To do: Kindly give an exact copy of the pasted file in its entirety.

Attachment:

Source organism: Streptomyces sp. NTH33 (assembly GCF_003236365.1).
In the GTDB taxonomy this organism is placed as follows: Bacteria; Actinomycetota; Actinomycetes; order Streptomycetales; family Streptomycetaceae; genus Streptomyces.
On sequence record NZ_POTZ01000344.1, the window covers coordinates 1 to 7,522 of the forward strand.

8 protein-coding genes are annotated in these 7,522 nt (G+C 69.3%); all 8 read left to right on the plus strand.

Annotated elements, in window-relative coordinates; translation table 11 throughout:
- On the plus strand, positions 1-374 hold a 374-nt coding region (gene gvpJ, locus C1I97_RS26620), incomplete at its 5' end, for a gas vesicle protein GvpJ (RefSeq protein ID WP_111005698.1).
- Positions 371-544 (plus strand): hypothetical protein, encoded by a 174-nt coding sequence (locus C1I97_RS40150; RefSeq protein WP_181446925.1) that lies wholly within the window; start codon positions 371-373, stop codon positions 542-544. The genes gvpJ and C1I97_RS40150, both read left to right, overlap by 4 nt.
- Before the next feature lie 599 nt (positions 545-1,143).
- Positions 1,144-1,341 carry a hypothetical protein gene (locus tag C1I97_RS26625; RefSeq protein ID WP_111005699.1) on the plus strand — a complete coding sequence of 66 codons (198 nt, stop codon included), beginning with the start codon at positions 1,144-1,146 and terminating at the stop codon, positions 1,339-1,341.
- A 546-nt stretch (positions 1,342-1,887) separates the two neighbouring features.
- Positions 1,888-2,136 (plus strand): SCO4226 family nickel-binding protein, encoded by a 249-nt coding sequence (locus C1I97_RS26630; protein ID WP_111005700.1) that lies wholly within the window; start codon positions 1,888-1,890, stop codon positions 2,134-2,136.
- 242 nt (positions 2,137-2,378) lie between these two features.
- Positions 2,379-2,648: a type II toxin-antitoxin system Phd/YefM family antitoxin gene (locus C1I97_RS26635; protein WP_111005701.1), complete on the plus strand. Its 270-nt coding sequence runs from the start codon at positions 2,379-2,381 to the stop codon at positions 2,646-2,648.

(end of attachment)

Source organism: Streptomyces sp. NTH33 (assembly GCF_003236365.1).
In the GTDB taxonomy this organism is placed as follows: Bacteria; Actinomycetota; Actinomycetes; order Streptomycetales; family Streptomycetaceae; genus Streptomyces.
On sequence record NZ_POTZ01000344.1, the window covers coordinates 1 to 7,522 of the forward strand.

8 protein-coding genes are annotated in these 7,522 nt (G+C 69.3%); all 8 read left to right on the plus strand.

Annotated elements, in window-relative coordinates; translation table 11 throughout:
- On the plus strand, positions 1-374 hold a 374-nt coding region (gene gvpJ, locus C1I97_RS26620), incomplete at its 5' end, for a gas vesicle protein GvpJ (RefSeq protein ID WP_111005698.1).
- Positions 371-544 (plus strand): hypothetical protein, encoded by a 174-nt coding sequence (locus C1I97_RS40150; RefSeq protein WP_181446925.1) that lies wholly within the window; start codon positions 371-373, stop codon positions 542-544. The genes gvpJ and C1I97_RS40150, both read left to right, overlap by 4 nt.
- Before the next feature lie 599 nt (positions 545-1,143).
- Positions 1,144-1,341 carry a hypothetical protein gene (locus tag C1I97_RS26625; RefSeq protein ID WP_111005699.1) on the plus strand — a complete coding sequence of 66 codons (198 nt, stop codon included), beginning with the start codon at positions 1,144-1,146 and terminating at the stop codon, positions 1,339-1,341.
- A 546-nt stretch (positions 1,342-1,887) separates the two neighbouring features.
- Positions 1,888-2,136 (plus strand): SCO4226 family nickel-binding protein, encoded by a 249-nt coding sequence (locus C1I97_RS26630; protein ID WP_111005700.1) that lies wholly within the window; start codon positions 1,888-1,890, stop codon positions 2,134-2,136.
- 242 nt (positions 2,137-2,378) lie between these two features.
- Positions 2,379-2,648: a type II toxin-antitoxin system Phd/YefM family antitoxin gene (locus C1I97_RS26635; protein WP_111005701.1), complete on the plus strand. Its 270-nt coding sequence runs from the start codon at positions 2,379-2,381 to the stop codon at positions 2,646-2,648.